If the GOP and MAGA go Bananas over Every Chinese Spying Attempt, We’ll Fall into a Cold War with China even Faster than We are Now

Chinese spy balloon shot down after drifting across continental USThe GOP’s response was grossly exaggerated and hypocritical. Yes, the balloon was bad, but it did not nearly justify MAGA’s weeks of fear-mongering and alarmism.

We’re already sliding toward a cold war with China. Let’s not charge into it, though, by overreacting to every coming Chinese provocation. There will a lot of these sorts of incidents as Chinese power continues to grow. So we need to learn how to contain and manage them, not over-react every time they happen.

This essay is re-post of an essay I just published with Channel News Asia. I am in the US at the moment, and the hysteria over this on the news here was pretty startling. I am not sure how many Americans realize just how much spying, intelligence-gathering, hacking, satellite coverage, and so on the US government also does.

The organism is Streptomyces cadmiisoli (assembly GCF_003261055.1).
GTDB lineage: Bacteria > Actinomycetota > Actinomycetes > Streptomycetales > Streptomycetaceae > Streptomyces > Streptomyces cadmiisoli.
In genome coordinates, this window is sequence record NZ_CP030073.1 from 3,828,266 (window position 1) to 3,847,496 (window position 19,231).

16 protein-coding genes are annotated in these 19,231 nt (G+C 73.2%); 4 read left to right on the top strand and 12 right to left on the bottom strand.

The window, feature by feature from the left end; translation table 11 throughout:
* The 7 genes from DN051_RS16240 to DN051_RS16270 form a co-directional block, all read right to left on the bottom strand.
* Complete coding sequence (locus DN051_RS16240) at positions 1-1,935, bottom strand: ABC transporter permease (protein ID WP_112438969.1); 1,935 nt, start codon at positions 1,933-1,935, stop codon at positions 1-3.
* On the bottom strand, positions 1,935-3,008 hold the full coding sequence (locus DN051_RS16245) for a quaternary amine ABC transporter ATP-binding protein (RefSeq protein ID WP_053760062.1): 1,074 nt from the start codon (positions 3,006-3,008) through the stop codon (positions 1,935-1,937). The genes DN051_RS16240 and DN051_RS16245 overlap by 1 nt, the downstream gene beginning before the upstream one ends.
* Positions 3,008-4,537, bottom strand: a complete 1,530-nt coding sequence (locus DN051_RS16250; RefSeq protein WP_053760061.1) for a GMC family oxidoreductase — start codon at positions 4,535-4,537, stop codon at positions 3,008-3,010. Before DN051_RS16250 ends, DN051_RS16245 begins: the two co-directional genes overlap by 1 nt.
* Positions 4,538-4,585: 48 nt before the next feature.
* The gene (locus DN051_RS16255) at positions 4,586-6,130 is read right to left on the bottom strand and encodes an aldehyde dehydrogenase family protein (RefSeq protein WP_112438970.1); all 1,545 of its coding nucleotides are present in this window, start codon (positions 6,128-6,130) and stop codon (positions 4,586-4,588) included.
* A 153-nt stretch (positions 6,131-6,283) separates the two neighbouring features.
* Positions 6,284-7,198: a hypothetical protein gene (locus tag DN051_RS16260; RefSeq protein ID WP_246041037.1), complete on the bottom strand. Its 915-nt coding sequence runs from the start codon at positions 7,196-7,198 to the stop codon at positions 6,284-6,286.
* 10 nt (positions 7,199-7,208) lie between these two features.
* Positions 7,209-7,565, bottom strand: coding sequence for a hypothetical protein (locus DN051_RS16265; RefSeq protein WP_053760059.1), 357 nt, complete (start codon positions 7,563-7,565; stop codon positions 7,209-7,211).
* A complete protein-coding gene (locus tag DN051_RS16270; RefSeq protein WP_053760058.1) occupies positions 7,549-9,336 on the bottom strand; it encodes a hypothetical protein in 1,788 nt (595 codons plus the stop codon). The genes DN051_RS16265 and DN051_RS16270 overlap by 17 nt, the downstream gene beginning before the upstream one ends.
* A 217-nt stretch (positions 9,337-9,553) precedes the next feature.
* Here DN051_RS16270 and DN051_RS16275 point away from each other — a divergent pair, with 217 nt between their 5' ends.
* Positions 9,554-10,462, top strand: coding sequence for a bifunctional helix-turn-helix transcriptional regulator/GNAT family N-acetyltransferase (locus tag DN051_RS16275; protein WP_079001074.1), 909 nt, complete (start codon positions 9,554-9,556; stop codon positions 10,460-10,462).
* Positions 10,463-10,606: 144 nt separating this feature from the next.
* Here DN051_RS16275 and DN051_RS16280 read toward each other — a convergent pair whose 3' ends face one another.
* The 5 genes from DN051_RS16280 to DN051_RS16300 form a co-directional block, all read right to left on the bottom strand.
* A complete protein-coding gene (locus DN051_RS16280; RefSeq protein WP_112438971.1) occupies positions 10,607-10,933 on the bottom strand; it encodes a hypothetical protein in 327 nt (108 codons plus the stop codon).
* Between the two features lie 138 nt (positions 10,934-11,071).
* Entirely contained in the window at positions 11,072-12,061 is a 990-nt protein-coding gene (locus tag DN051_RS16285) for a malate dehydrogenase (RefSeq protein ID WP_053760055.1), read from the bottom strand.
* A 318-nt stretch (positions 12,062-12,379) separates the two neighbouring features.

In fact, the US actually flew spy planes – the U2 – over the Soviet Union until 1960. So everyone should relax. This is the sort of thing great powers do to each other. It is the sort of thing the US would do and then deny if it got caught.

This doesn’t mean it’s unimportant. We should devote resources to detecting these balloons in the future, and ideally shoot them down before the reach US soil and cause a falling-debris problem.

That the Trump administration looked the other way on three past Chinese balloon overflights tells you all you need to know about the hypocrisy of Fox, Ted Cruz, Marco Rubio, and so on. Biden has had a decent presidency, and the GOP is desperate to find something to tar him with for 2024 – this balloon, Hunter Biden, tech ‘shadow-banning,’ etc. Last week’s MAGA freak-out is about 2024, not national security.

After the jump is the essay in its original, pre-edited form:

For the last few days, Americans were transfixed by the weird spectacle of a Chinese surveillance balloon traversing the country. The balloon was only shot down after it drifted over the ocean, for fear of debris falling on people. It is unclear what intelligence China might have gleaned. There is concern that it identified US missile silos, but these are large, obvious targets the Chinese probably knew about already. The Defense Department also claimed to learn about Chinese intelligence-gathering by studying the balloon. In the end, it probably was not that important.